Diagrams of the flow of participants through a clinical trial are recommended
in the Consolidated Standards for Reporting of Trials (CONSORT) statement,
but it is unclear whether such flow diagrams improve the quality of trial
To examine the information contributed by flow diagrams and the completeness
of reporting overall in reports of randomized controlled trials (RCTs) published
in 5 general and internal medicine journals.
Design and Setting
Analysis of 270 reports of RCTs published in 1998 in the Annals of Internal Medicine (AIM; n = 19), BMJ (n = 42), JAMA (n = 45), The Lancet (n = 81), and The New England Journal of Medicine (NEJM; n = 83).
Main Outcome Measures
Proportion of reports that included a flow diagram, information provided
in flow diagrams, and completeness of reporting about flow of participants
overall in flow diagrams or text.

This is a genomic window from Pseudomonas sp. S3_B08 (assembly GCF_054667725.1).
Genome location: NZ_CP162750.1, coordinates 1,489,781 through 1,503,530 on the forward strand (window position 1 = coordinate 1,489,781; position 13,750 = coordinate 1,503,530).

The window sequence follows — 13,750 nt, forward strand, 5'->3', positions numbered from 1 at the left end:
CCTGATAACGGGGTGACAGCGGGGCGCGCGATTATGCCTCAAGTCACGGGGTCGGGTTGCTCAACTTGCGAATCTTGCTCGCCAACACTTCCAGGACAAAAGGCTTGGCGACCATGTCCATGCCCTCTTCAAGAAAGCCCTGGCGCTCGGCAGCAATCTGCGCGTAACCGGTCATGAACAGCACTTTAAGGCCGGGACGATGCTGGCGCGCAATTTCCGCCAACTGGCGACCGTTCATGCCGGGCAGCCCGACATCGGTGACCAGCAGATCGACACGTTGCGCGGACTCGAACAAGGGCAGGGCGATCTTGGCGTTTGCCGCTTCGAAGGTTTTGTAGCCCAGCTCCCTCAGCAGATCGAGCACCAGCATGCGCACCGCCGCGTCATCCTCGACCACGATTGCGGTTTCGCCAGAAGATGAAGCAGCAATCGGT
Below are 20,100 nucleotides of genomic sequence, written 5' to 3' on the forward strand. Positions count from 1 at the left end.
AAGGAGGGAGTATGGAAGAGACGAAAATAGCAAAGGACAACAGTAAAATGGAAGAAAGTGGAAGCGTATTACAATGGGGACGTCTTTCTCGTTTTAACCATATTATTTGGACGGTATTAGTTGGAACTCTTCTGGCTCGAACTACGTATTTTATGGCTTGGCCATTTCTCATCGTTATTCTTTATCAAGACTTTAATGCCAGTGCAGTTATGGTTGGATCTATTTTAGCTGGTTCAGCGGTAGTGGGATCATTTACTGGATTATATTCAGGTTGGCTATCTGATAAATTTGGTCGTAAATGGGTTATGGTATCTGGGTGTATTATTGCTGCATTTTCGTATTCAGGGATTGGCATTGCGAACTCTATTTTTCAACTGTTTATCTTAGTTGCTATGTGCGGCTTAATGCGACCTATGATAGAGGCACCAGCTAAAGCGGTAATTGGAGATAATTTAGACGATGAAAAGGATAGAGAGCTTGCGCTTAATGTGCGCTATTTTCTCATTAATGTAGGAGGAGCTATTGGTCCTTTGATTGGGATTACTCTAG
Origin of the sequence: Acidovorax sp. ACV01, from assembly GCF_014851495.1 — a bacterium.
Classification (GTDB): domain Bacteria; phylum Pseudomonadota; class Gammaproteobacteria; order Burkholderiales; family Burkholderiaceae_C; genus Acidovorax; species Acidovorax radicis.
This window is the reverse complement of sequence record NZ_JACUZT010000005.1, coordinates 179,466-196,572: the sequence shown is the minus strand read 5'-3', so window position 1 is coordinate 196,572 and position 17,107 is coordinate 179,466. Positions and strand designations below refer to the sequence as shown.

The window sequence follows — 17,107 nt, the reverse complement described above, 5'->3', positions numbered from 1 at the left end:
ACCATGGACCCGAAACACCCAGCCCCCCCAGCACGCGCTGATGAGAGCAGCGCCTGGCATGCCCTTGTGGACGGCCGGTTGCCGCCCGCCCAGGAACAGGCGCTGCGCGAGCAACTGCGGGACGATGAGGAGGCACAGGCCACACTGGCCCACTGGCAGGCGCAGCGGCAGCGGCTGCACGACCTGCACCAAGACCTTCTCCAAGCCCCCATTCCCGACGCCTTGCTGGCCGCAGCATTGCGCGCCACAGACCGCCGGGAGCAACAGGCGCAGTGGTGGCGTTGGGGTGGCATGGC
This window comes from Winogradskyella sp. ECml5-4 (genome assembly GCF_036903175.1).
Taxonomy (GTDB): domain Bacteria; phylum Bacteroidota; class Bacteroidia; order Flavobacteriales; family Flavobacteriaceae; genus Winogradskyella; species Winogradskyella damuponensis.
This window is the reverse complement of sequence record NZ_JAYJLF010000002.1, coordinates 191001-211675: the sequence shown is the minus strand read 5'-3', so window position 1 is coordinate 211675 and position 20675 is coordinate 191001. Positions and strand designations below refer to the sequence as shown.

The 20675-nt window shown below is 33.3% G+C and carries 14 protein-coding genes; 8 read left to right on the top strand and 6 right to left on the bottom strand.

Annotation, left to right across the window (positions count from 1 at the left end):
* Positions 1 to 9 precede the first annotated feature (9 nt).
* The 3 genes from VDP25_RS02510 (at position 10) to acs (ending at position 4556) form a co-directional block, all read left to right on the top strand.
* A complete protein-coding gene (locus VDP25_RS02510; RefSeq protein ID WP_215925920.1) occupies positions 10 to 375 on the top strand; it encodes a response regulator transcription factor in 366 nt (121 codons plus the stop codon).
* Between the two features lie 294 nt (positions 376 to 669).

A total of 139 reports (51.5%) of RCTs included a flow diagram, but
this varied widely among journals (AIM, 21.0%; BMJ, 38.1%; JAMA, 80.0%; The Lancet, 93.8%; and NEJM, 8.4%). Diagrams generally
provided useful information, but only 73 (52.5%) included the number of participants
who received allocated interventions and only 32 (23.0%) included the number
of participants included in the analysis. In logistic regression analysis,
overall completeness of reporting about flow of study participants was associated
with publication of a flow diagram.
Flow diagrams are associated with improved quality of reporting of randomized
controlled trials. However, the structure of current flow diagrams is less
than ideal. We propose a revised flow diagram that includes all important
counts through the stages of parallel group trials.